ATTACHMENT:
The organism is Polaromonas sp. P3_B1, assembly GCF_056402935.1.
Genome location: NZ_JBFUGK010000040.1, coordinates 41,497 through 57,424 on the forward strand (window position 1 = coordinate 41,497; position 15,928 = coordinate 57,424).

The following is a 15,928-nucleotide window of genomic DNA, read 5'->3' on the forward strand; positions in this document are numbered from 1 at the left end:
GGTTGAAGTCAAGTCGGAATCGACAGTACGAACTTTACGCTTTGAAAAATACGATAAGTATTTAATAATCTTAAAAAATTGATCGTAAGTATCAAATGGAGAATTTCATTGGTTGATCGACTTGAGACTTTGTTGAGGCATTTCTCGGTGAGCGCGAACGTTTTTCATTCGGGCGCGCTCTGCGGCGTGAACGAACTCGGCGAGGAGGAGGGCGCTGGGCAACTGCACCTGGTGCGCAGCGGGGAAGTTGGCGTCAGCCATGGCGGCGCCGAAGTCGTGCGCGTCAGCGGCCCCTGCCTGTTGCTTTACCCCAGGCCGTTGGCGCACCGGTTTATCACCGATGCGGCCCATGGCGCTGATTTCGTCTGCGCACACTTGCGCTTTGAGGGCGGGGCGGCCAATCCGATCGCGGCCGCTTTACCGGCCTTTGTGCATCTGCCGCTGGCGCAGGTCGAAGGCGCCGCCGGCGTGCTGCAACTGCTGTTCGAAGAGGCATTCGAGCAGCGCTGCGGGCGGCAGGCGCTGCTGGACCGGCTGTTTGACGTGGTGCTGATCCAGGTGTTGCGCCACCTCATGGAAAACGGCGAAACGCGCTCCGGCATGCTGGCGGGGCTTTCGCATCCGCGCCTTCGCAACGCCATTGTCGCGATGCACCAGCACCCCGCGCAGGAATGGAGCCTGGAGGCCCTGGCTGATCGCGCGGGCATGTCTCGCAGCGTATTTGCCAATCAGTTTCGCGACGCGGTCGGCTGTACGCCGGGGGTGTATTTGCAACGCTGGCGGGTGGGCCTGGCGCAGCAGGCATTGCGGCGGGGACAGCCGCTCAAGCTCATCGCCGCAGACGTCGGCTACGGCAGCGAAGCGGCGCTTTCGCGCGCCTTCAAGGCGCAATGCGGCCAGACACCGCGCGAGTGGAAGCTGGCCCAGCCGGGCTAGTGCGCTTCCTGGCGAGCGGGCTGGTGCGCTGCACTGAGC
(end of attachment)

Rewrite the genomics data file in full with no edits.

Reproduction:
The organism is Polaromonas sp. P3_B1, assembly GCF_056402935.1.
Genome location: NZ_JBFUGK010000040.1, coordinates 41,497 through 57,424 on the forward strand (window position 1 = coordinate 41,497; position 15,928 = coordinate 57,424).

The following is a 15,928-nucleotide window of genomic DNA, read 5'->3' on the forward strand; positions in this document are numbered from 1 at the left end:
GGTTGAAGTCAAGTCGGAATCGACAGTACGAACTTTACGCTTTGAAAAATACGATAAGTATTTAATAATCTTAAAAAATTGATCGTAAGTATCAAATGGAGAATTTCATTGGTTGATCGACTTGAGACTTTGTTGAGGCATTTCTCGGTGAGCGCGAACGTTTTTCATTCGGGCGCGCTCTGCGGCGTGAACGAACTCGGCGAGGAGGAGGGCGCTGGGCAACTGCACCTGGTGCGCAGCGGGGAAGTTGGCGTCAGCCATGGCGGCGCCGAAGTCGTGCGCGTCAGCGGCCCCTGCCTGTTGCTTTACCCCAGGCCGTTGGCGCACCGGTTTATCACCGATGCGGCCCATGGCGCTGATTTCGTCTGCGCACACTTGCGCTTTGAGGGCGGGGCGGCCAATCCGATCGCGGCCGCTTTACCGGCCTTTGTGCATCTGCCGCTGGCGCAGGTCGAAGGCGCCGCCGGCGTGCTGCAACTGCTGTTCGAAGAGGCATTCGAGCAGCGCTGCGGGCGGCAGGCGCTGCTGGACCGGCTGTTTGACGTGGTGCTGATCCAGGTGTTGCGCCACCTCATGGAAAACGGCGAAACGCGCTCCGGCATGCTGGCGGGGCTTTCGCATCCGCGCCTTCGCAACGCCATTGTCGCGATGCACCAGCACCCCGCGCAGGAATGGAGCCTGGAGGCCCTGGCTGATCGCGCGGGCATGTCTCGCAGCGTATTTGCCAATCAGTTTCGCGACGCGGTCGGCTGTACGCCGGGGGTGTATTTGCAACGCTGGCGGGTGGGCCTGGCGCAGCAGGCATTGCGGCGGGGACAGCCGCTCAAGCTCATCGCCGCAGACGTCGGCTACGGCAGCGAAGCGGCGCTTTCGCGCGCCTTCAAGGCGCAATGCGGCCAGACACCGCGCGAGTGGAAGCTGGCCCAGCCGGGCTAGTGCGCTTCCTGGCGAGCGGGCTGGTGCGCTGCACTGAGC